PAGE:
Guest Blog, Neonatal

Guest Blog: World Prematurity Day

Posted on 17th November 2020

Today is World Prematurity Day.  As part of our recognition of this, we’re delighted to be posting our second guest blog, this time featuring Joanne King, a Health Visitor in Wolverhampton.  Joanne first got in touch with us via our Facebook page, which led to us having an email conversation about her dissertation.  We thought that, with World Prematurity Day coming up, asking Joanne to write a blog post about her neonatal-related findings would be a great way for her to share this info…


Hi, my name is Joanne King and I currently work as a Health Visitor at The Royal Wolverhampton Trust. I love my job and have great joy and job satisfaction in helping the families I work with in the city of Wolverhampton. I wanted to write this blog as it is something I feel passionate about and I hope I can make a difference in this area in the future.

Bonding and attachment

As a student nurse four years ago, I wrote my dissertation on bonding and attachment from the perspective of a father with a baby on a neonatal unit.  I have found that the research findings have shaped the way I practice today as a Health Visitor as it highlighted the importance and impact that a father has on his baby’s life, and how dads can feel isolated and uninvolved in their own baby’s life.

Bonding and forming an attachment between a baby and their main carers enables the baby to grow and flourish into a healthy, well-adjusted child and – in due course – adult.  Bowlby (1951) highlighted this in his work on attachment, explaining that it stabilises a child’s development, enabling them to be able to develop and make lasting relationships through their lives.  However, when parents are faced with having a baby on a neonatal unit, they report how they worried they are about how this would affect their bonding and attachment.

Within the findings of the research for my dissertation, Ringland (2008) reported that parents often feel a sense of loss of (and almost a form of grief for) what they imagined life with their baby would be like, compared with the reality that they are experiencing; some parents described their reactions to having a pre-term baby as being similar to experiencing post-traumatic stress disorder.  Because of this, care in a neonatal unit needs to be family-focused, with a huge involvement from both parents.  However, in this environment, the father can be missed by staff – and even by the mother.  Boxwell (2010) found that fathers felt that they were overlooked when compared with mothers, and yet had very similar feelings to the mother in relation to the baby, as well as overwhelming feelings of needing to support the mother, whilst also dealing with financial pressures. Other research found that fathers either experienced a loss of emotions and/or felt that they could not show their emotions in front of the mother, believing that they needed to be strong and supportive towards her.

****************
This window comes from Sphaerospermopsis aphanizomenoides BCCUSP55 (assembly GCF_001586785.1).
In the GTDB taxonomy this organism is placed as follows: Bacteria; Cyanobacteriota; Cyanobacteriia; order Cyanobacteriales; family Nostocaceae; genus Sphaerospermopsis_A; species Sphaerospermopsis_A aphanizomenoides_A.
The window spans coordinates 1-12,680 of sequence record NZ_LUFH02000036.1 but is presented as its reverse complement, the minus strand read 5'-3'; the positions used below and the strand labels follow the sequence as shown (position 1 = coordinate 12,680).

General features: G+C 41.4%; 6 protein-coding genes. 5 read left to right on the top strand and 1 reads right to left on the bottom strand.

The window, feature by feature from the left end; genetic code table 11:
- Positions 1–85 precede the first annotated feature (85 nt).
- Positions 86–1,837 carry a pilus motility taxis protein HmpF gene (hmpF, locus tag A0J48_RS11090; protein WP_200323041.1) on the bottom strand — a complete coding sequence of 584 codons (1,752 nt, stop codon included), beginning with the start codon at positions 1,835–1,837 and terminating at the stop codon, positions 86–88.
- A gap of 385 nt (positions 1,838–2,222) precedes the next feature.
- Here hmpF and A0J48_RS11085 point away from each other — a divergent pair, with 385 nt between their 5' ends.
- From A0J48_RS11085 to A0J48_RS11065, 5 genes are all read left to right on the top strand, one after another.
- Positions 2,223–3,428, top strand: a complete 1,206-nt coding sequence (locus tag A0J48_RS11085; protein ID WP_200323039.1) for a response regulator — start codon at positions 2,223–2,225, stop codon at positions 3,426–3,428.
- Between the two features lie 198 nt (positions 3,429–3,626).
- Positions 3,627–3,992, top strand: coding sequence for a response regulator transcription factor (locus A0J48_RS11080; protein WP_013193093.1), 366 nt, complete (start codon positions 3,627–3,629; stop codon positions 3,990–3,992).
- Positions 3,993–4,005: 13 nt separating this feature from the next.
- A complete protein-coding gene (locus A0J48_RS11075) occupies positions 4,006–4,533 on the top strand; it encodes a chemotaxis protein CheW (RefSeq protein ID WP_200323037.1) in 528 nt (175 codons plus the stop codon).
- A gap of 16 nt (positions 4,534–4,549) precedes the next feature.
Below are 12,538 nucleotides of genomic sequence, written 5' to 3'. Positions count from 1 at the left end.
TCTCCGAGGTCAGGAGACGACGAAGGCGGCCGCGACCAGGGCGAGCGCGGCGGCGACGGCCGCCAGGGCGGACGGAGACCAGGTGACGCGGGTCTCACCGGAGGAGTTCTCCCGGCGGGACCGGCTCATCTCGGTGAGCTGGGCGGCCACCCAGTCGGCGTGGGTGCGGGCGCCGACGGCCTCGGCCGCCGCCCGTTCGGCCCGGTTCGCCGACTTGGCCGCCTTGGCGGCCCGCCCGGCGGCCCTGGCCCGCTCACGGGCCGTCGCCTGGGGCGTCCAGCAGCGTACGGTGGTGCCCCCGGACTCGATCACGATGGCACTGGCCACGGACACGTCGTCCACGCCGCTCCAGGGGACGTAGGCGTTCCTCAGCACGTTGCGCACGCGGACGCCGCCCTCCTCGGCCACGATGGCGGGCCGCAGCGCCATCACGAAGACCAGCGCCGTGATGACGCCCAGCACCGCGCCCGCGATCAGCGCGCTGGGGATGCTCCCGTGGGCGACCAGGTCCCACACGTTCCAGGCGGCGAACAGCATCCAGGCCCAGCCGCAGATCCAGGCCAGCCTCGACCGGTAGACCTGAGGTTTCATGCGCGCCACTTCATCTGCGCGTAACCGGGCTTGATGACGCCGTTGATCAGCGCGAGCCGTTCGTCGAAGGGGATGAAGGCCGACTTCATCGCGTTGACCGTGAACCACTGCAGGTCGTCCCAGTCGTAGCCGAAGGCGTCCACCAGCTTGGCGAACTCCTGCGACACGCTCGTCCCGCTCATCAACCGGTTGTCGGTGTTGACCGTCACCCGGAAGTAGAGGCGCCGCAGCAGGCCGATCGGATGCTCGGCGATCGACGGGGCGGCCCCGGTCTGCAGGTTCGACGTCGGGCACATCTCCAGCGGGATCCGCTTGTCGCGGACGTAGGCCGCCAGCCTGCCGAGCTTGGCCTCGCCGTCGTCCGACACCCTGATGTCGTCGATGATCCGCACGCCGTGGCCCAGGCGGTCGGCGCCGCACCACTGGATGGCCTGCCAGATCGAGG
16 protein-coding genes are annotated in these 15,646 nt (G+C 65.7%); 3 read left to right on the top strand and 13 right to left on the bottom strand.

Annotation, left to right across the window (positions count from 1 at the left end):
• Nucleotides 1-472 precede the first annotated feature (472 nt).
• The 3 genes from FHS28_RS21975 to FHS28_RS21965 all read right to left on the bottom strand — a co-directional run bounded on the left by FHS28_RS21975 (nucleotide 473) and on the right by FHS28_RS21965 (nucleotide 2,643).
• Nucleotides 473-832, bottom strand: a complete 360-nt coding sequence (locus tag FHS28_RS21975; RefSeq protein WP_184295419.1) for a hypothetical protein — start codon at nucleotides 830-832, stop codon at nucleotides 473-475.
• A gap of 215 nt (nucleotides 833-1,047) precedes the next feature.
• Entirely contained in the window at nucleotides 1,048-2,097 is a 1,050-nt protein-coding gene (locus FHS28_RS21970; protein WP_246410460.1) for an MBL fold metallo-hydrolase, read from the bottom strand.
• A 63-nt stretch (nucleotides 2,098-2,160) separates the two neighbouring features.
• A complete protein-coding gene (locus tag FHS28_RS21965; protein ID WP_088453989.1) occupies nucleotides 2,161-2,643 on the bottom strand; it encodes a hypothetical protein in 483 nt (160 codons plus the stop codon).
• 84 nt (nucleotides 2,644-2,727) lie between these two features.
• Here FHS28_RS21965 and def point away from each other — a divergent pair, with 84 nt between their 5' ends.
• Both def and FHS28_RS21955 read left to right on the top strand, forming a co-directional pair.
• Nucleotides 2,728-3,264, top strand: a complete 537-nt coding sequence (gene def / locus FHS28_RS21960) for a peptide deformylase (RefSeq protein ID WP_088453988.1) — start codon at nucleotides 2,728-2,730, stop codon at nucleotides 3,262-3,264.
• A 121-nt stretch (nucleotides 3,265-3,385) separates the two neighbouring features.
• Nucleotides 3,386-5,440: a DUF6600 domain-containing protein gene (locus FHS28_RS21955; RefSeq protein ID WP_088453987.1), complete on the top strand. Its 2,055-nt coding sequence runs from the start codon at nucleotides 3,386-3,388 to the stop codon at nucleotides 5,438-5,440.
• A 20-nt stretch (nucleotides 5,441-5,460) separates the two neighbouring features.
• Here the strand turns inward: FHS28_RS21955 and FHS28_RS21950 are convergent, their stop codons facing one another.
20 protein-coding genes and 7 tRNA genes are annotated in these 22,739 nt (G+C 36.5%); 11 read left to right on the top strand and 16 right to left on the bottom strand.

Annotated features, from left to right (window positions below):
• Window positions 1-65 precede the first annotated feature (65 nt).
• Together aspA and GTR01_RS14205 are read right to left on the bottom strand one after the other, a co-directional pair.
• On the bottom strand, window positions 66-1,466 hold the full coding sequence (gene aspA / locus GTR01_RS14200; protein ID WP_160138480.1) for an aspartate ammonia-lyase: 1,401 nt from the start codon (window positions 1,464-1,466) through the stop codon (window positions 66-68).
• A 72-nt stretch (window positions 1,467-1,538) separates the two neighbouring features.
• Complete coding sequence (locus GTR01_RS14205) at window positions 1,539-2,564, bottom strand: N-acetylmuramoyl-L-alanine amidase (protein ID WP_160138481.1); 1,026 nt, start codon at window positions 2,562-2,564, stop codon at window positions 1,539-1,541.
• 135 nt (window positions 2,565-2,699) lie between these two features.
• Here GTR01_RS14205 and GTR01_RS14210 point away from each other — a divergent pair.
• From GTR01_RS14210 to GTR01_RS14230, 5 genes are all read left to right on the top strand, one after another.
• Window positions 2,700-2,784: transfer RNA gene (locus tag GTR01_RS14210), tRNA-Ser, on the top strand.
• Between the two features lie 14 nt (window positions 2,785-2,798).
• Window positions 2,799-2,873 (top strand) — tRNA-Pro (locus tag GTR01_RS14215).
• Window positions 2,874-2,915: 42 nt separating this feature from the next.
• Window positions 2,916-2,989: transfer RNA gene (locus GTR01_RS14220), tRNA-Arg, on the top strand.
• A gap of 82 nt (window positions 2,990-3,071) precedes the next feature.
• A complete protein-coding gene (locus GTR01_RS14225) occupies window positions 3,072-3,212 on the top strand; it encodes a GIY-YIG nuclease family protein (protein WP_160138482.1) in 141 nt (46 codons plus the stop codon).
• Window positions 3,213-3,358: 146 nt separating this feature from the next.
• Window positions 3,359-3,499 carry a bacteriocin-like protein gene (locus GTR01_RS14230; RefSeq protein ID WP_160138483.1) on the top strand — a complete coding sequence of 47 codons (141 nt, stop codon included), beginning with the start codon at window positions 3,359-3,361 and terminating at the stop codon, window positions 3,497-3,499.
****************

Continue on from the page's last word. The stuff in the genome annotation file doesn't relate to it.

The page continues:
Getting neonatal dads involved

Furthermore, I found – from other research – that dads were happier to talk to their babies rather than to handle them, although one dad reported that, when he did hold his baby for the first time, it felt amazing and any feelings of stress, worry or despair vanished (Feeley et al, 2012).  In addition to this, it was found that giving fathers the opportunity to be involved with the care of their baby hugely helped with bonding, and their feelings of involvement grew.

A common thread that I found running throughout the research was communication.  This varied from effective to poor communication across all neonatal units.  Fathers reported that – when neonatal staff communicated with them and got them to be actively involved with the care of their baby, updating them on baby’s progress with explanations – this made them feel part of their baby’s lives, encouraging them to be more proactive and helping to ensure positive outcomes for the whole family, resulting in a real partnership between staff and both parents.